Goals have been the native language as Jermaine Beckford has made himself heard throughout the past decade, with plot twists a plenty to contend with for the Preston North End striker. Continuity is often an elusive ingredient in the modern game, although some pieces to the puzzles certainly haven’t altered for the ex-Everton and Leeds United man, including his chosen entrance track that sparked his pro years into life.
Feeling the goal rush at English football’s most famous grounds, playing internationally and taking his game all the way to the Premier League were prospects that seemed distant to say the least when the one-time Chelsea youngster had to begin to prove his credentials in non-league. After much interest following his scoring achievements with Wealdstone, it was ultimately Leeds United who took him from the Isthmian League to the Championship in 2006.
The West Londoner had a wait before his Elland Road career had chance to really take off, but three storming seasons in front of goal, an unforgettable FA Cup winner at Old Trafford, and a long-awaited League One promotion helped ensure his time with the club remains in the memory. Although the top flight with Everton was his next destination in summer 2010, Jermaine had been a major component in Leeds’ protracted attempt to climb back to the Championship and he had long attracted potential suitors before he eventually departed.
Nevertheless, the man who struck 85 times for the club once had to introduce himself to his fellow pros, before his reputation had begun to soar, and he remembers the intro track and his performance vividly.
“It went great. I can’t tell you my song, because it’s my song…it was (the) ‘Fresh Prince of Bel Air’ (theme), right from beginning to end, and I had everyone standing up.
“I’m pretty good at it, it all started off from being the first song I had in my head. I was watching Fresh Prince before I went down to dinner, not realising it was my turn to sing because it was my first away trip at Leeds.
“I did it there and it just stuck with me.”
With his season held back by injury on Preston’s return to the second tier last time around, Jermaine has been set on ensuring he gets to make up for lost time in 2016/17. The Lilywhites were a close contender for promotion to the Premier League in multiple seasons during the 2000s but slipped down to League One in 2011.
North End did get to celebrate their return to the Championship in May 2015 and they did it in what many consider to be the best way, winning the play-offs in style with a 4-0 victory over Swindon at Wembley. Jermaine put in a sublime striking display as his treble made him only the third player to ever score a hat-trick in a Wembley play-off final.
The noise heard under the arch on that Sunday takes its place among the sounds that play on for Jermaine alongside his career’s picture-book moments thus far. In fact, he manages to find a song or rhythm in most areas of his life from one day to another.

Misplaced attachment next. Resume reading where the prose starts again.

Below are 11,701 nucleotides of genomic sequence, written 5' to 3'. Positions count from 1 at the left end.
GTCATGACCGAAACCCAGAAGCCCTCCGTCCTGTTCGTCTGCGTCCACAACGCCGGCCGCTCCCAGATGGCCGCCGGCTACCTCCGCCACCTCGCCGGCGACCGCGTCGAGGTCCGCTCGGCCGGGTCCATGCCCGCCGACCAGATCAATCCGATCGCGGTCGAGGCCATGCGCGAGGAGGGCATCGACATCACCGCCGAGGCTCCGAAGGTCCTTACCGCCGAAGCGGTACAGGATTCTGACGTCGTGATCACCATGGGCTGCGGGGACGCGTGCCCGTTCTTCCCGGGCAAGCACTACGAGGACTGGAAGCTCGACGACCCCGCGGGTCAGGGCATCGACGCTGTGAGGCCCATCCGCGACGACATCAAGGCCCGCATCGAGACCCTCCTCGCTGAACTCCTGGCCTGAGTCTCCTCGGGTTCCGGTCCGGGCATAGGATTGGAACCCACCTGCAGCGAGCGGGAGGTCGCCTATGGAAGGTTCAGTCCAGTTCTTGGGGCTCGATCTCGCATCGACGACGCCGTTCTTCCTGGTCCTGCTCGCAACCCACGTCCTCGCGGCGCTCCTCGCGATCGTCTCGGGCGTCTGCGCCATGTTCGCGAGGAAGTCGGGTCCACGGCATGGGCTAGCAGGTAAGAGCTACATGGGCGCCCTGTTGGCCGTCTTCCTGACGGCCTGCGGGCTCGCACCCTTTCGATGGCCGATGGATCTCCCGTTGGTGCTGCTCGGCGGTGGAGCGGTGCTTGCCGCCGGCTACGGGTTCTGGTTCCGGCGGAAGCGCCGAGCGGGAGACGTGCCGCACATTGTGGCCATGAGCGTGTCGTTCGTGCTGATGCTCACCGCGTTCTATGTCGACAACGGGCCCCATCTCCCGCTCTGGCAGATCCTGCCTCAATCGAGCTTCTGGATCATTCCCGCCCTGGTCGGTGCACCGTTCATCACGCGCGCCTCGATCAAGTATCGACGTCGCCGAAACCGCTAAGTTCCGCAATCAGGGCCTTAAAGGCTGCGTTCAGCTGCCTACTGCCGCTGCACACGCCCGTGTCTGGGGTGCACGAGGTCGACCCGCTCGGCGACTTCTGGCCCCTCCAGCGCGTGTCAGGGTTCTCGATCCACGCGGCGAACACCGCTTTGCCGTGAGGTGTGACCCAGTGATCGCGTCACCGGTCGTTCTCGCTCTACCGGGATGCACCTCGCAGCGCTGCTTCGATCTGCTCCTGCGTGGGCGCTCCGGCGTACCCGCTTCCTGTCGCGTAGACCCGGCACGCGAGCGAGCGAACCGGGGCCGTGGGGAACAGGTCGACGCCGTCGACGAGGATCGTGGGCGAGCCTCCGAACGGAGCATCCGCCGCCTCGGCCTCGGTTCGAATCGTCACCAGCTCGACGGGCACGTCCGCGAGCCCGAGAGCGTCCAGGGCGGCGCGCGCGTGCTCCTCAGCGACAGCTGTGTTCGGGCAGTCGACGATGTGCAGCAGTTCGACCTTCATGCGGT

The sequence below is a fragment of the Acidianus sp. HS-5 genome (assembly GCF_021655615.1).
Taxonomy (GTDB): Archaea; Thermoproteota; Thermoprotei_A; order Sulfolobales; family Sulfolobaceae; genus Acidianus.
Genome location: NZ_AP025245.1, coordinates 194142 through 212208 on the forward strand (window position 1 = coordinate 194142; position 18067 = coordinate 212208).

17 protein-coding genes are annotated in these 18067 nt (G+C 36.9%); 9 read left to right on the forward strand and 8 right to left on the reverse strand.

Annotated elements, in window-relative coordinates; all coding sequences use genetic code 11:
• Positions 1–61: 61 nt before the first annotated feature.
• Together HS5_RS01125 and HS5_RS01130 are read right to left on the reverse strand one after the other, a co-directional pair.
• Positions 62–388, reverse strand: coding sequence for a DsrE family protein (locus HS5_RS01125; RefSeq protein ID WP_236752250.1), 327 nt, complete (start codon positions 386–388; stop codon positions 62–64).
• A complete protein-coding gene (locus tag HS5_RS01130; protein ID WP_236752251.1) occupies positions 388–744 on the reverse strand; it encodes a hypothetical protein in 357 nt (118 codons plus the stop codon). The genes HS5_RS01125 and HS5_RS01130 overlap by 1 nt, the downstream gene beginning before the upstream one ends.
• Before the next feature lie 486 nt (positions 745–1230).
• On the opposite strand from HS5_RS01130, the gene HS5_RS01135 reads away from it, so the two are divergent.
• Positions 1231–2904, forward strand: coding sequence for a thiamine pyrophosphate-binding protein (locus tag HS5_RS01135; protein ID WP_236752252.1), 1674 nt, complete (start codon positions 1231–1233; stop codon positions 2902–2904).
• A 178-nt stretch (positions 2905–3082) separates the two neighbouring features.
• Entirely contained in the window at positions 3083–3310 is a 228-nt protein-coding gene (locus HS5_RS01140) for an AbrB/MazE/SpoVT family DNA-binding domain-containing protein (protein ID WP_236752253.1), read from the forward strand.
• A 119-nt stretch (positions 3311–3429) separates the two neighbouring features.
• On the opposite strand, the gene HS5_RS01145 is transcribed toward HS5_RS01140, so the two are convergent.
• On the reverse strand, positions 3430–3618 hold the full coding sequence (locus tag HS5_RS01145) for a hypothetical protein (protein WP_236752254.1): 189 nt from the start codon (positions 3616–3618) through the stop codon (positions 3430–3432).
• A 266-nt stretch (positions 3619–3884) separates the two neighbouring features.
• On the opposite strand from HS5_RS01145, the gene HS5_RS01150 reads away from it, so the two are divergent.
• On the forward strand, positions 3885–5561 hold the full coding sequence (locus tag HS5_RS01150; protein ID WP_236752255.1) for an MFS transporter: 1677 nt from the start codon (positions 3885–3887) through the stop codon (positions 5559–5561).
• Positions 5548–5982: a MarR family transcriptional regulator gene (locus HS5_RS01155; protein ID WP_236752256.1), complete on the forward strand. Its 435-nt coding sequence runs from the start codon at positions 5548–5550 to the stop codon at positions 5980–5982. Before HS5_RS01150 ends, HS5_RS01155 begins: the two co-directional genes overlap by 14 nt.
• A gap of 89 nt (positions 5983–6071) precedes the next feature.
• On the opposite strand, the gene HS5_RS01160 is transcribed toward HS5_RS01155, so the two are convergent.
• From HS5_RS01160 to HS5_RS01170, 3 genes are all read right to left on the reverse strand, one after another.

“I enjoy listening to a variety of different artists, the reason being I get bored listening to the same genre all the time. It’s nice when you open your horizons to the different sounds and different music, so I can’t really name one or two.
“Music is a big part of my life. Music is food for the soul.”
For players, there are times when you can lock down into your own music when travelling, to get that added motivational rush in the gym, or on the way to the dressing room, as has become a familiar sight over the years. Naturally, it varies considerably between different teams, but there is usually a time when the whole group is on a shared wavelength with the changing-room track choices.
In 2007/08 and with Leeds starting life in League One 15 points behind the other teams, Jermaine quickly showed his capabilities as one of the division’s most clinical finishers, hitting 20 as he won the League One Player of the Year award. The campaign saw the West Yorkshire club playing under Dennis Wise and latterly Gary McAllister, making the play-offs with a record that would have seen them comfortably win automatic promotion if it hadn’t been for their deduction.
Midfielders David Prutton and Jonathan Douglas were two of the regular performers in that Leeds team as they went all the way to the play-off final, losing to Doncaster Rovers 1-0. The pair have also been known in their respective careers for favouring the slightly more alternative and heavier sounds than the widely-favoured pre-game genres like r&b and house, but Jermaine welcomed the change of pace.
“The music I have been exposed to at every club I’ve been at has been really varied, so it’s been good. Some days you’ll get the hip-hop stuff then other days it’s more pop stuff.
“When I was at Leeds for a bit we had a couple of guys who were into rock and that sort of stuff and that wasn’t bad either. I enjoy all kinds of music so I wasn’t really offended by anything.
“I know a lot of people are picky and choosy about what they listen to.”
In his second full season in the Leeds side, Jermaine went on to reach even greater levels, scoring 33 times in a year that again took them to the play-offs, although they would be beaten in the semi-final by Millwall. That was the first year in which he linked up with Argentinian striking partner Luciano Becchio, and in two seasons together, they struck a century of goals.